Update: City Warned Church Not to Put up Little Library in Right of Way

By: 10/11 News, Associated Press & Natalie Micale
By: 10/11 News, Associated Press & Natalie Micale

LINCOLN, Neb. -- The city of Lincoln has evicted a Little Free Library from a spot near a church in the Indian Village neighborhood.

In a letter given to 10/11 addressed to the Southminster United Methodist Church on June 30th, the City Public Works Department told the church it was in violation of Chapter 14.40 of the Lincoln Municipal Code relating to the public right-of-way, by putting up a wooden post set in concrete.

In the letter, the City of Lincoln requested the churches "immediate cooperation in removing the wooden post from the right-of-way." It also also asked the church to comply by July 10th.

George Finley lives across the street from the little library, and he said he's seen children go to it, grab a book and sit down on nearby grass to start reading.

Public Works Director Miki Esposito says she and neighborhood association president Barbara Arendt have talked about moving the library to private property, but that probably won't be done until after Thursday's deadline. She's also working with Arendt to delay the possible city fine of up to $500.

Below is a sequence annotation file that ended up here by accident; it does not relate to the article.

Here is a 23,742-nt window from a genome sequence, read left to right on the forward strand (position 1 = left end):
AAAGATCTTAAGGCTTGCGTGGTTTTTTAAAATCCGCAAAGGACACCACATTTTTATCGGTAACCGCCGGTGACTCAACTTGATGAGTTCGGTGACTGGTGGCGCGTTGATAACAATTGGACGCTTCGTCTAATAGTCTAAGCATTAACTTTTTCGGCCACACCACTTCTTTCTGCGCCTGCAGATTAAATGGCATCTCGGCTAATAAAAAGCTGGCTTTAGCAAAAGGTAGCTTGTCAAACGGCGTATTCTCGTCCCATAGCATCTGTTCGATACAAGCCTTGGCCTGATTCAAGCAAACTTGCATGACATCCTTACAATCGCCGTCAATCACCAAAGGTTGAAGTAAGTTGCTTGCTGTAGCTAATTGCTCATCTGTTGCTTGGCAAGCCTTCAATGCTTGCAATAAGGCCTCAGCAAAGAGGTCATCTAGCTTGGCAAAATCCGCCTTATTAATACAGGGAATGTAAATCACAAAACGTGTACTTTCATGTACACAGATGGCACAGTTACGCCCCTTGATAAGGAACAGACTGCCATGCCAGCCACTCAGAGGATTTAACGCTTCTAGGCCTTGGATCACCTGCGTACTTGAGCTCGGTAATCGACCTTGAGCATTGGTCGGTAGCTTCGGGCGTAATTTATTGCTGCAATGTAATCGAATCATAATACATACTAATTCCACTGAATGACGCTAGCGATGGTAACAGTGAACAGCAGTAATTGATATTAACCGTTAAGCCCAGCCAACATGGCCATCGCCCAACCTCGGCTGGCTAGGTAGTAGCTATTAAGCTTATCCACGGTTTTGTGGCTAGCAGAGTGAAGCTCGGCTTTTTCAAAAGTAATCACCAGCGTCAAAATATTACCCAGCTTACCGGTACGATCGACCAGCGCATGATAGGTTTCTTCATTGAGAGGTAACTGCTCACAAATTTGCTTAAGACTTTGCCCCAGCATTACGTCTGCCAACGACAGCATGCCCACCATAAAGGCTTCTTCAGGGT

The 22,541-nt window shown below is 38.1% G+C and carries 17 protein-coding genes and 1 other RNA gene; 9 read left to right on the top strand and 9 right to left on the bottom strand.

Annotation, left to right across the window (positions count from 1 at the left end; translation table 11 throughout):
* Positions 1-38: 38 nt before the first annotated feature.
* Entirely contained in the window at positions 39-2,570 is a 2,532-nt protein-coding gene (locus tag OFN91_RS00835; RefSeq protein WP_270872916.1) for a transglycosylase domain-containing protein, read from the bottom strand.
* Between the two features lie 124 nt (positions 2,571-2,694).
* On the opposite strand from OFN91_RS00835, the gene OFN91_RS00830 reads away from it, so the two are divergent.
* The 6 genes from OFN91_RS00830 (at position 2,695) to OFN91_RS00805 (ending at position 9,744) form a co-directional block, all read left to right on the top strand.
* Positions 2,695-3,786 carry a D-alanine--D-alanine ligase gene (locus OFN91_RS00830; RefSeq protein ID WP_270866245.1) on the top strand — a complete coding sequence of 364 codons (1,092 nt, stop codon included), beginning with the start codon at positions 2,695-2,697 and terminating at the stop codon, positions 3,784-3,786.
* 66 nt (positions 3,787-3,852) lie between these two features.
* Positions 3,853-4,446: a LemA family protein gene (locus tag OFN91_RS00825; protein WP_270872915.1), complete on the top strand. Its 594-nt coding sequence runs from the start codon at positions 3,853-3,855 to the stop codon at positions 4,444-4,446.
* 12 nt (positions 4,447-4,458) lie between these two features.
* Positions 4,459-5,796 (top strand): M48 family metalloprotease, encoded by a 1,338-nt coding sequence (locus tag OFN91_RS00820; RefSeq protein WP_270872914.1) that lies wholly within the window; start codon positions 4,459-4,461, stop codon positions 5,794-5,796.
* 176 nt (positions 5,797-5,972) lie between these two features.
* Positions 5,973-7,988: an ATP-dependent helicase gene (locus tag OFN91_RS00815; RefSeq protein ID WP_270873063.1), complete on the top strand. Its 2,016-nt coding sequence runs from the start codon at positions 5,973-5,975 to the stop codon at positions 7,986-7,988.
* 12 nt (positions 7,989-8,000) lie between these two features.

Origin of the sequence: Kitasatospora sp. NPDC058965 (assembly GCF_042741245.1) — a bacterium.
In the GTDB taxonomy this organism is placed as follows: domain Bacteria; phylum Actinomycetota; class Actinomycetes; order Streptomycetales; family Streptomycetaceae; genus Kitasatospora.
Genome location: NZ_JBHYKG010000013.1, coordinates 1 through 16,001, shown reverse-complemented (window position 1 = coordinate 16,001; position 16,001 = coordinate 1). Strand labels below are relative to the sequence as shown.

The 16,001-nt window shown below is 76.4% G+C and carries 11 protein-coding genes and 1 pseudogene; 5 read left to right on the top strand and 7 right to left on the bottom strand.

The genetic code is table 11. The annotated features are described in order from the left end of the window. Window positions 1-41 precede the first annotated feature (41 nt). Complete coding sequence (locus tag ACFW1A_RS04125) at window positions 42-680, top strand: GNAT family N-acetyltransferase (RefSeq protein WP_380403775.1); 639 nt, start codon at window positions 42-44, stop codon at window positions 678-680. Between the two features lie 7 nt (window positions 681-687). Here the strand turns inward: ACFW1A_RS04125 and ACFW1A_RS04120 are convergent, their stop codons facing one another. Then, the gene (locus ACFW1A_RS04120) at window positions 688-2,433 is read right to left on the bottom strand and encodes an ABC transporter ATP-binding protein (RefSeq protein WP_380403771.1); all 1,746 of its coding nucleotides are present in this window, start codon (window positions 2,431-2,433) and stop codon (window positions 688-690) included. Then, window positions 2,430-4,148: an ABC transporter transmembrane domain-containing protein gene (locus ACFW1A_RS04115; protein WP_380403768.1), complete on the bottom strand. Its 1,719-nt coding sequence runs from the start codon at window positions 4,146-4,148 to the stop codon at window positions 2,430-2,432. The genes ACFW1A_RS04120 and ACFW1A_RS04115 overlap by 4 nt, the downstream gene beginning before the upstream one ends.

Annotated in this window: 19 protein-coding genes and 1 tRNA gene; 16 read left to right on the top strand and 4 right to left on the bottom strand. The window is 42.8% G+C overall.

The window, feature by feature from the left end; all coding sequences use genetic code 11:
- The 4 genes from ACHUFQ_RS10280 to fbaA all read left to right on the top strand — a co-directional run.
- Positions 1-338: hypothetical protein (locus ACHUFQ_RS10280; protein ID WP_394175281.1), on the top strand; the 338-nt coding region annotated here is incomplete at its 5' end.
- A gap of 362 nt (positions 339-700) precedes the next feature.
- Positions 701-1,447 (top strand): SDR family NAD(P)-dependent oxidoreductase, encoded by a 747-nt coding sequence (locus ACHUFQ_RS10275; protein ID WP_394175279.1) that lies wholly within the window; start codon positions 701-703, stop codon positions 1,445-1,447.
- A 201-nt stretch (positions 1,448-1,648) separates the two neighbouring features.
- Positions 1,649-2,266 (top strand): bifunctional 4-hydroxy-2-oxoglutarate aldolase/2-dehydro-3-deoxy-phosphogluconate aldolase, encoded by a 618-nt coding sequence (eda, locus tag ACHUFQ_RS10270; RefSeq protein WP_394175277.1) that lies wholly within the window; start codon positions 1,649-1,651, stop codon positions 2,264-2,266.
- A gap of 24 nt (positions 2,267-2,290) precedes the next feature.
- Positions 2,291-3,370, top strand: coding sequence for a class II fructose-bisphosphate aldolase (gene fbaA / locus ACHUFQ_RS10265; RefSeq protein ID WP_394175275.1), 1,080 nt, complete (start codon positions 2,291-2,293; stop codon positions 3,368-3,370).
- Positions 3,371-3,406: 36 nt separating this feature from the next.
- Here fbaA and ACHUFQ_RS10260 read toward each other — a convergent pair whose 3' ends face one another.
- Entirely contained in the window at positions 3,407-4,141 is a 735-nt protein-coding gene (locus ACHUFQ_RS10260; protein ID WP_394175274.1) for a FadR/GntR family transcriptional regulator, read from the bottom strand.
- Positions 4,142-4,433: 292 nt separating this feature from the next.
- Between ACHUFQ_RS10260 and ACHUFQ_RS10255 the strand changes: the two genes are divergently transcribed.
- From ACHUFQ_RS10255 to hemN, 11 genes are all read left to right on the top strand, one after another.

The neighborhood started work on this 'little free library' about a year ago - that's why they are so proud to finally have this in the community. And the city says it gave Southminster church fair warning that its location breaks city ordinance even before the library was completely built.

Miki Esposito, the Director of Public Works, says she sees the uniqueness in the community's idea but it lacks practicality.

"In the winter we store snow there so it would be really difficult," said Esposito.

The Director of the Neighborhood Association, Barbara Arendt, says the church did get the letter asking for the little library's removal but once they received it - it was already too late.

"I believe the one person who was in charge of it was out of town because we didn't hear about this letter until last Saturday," said Arendt.

By the time the church saw the letter, the library was already built.

Arendt is frustrated that the project she's worked hard on is getting derailed because of a city ordinance.

Arendt said,"The way it's written is frustrating and saying our little free library is a public nuisance and a hazard was a bit of a setback."

The neighborhood is supporting her and many others want the library to stay right where it is.

Denise Leonard has lived in the area for 13 years and she said,"I hope that they will leave the little library alone."

But while there may be some disagreement here, the little library will have to move unless the church wants to face a hefty fine.

Esposito said, "If they need some extra shovels, we're happy to help them move it. We're flexible."

On the City of Lincoln's Little Free Library Guideline website, it says the concept is gaining popularity in Lincoln and lays out where you can and can't construct one.


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